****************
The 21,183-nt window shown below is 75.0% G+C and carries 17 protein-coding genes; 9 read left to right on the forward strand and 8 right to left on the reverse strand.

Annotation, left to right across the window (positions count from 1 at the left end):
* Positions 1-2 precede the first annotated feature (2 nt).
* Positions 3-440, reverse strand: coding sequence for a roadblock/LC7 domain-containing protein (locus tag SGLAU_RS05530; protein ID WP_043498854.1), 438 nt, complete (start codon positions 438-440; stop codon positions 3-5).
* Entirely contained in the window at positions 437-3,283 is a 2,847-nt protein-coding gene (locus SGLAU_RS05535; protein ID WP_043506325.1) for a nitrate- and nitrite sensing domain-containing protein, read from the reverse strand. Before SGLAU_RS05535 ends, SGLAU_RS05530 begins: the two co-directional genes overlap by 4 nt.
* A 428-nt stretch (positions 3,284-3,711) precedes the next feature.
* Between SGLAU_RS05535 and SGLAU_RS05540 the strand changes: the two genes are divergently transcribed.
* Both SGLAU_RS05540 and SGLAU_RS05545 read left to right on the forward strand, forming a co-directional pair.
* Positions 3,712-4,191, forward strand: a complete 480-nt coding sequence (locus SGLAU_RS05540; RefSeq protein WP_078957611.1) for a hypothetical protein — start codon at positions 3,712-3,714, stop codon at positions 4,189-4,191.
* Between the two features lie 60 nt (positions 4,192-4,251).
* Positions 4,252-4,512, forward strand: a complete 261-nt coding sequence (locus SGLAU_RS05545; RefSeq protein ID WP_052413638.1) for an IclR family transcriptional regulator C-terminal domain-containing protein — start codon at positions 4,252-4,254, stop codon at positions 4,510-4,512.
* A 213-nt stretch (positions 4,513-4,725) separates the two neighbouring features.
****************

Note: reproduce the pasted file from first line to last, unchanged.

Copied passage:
The 21,183-nt window shown below is 75.0% G+C and carries 17 protein-coding genes; 9 read left to right on the forward strand and 8 right to left on the reverse strand.

Annotation, left to right across the window (positions count from 1 at the left end):
* Positions 1-2 precede the first annotated feature (2 nt).
* Positions 3-440, reverse strand: coding sequence for a roadblock/LC7 domain-containing protein (locus tag SGLAU_RS05530; protein ID WP_043498854.1), 438 nt, complete (start codon positions 438-440; stop codon positions 3-5).
* Entirely contained in the window at positions 437-3,283 is a 2,847-nt protein-coding gene (locus SGLAU_RS05535; protein ID WP_043506325.1) for a nitrate- and nitrite sensing domain-containing protein, read from the reverse strand. Before SGLAU_RS05535 ends, SGLAU_RS05530 begins: the two co-directional genes overlap by 4 nt.
* A 428-nt stretch (positions 3,284-3,711) precedes the next feature.
* Between SGLAU_RS05535 and SGLAU_RS05540 the strand changes: the two genes are divergently transcribed.
* Both SGLAU_RS05540 and SGLAU_RS05545 read left to right on the forward strand, forming a co-directional pair.
* Positions 3,712-4,191, forward strand: a complete 480-nt coding sequence (locus SGLAU_RS05540; RefSeq protein WP_078957611.1) for a hypothetical protein — start codon at positions 3,712-3,714, stop codon at positions 4,189-4,191.
* Between the two features lie 60 nt (positions 4,192-4,251).
* Positions 4,252-4,512, forward strand: a complete 261-nt coding sequence (locus SGLAU_RS05545; RefSeq protein ID WP_052413638.1) for an IclR family transcriptional regulator C-terminal domain-containing protein — start codon at positions 4,252-4,254, stop codon at positions 4,510-4,512.
* A 213-nt stretch (positions 4,513-4,725) separates the two neighbouring features.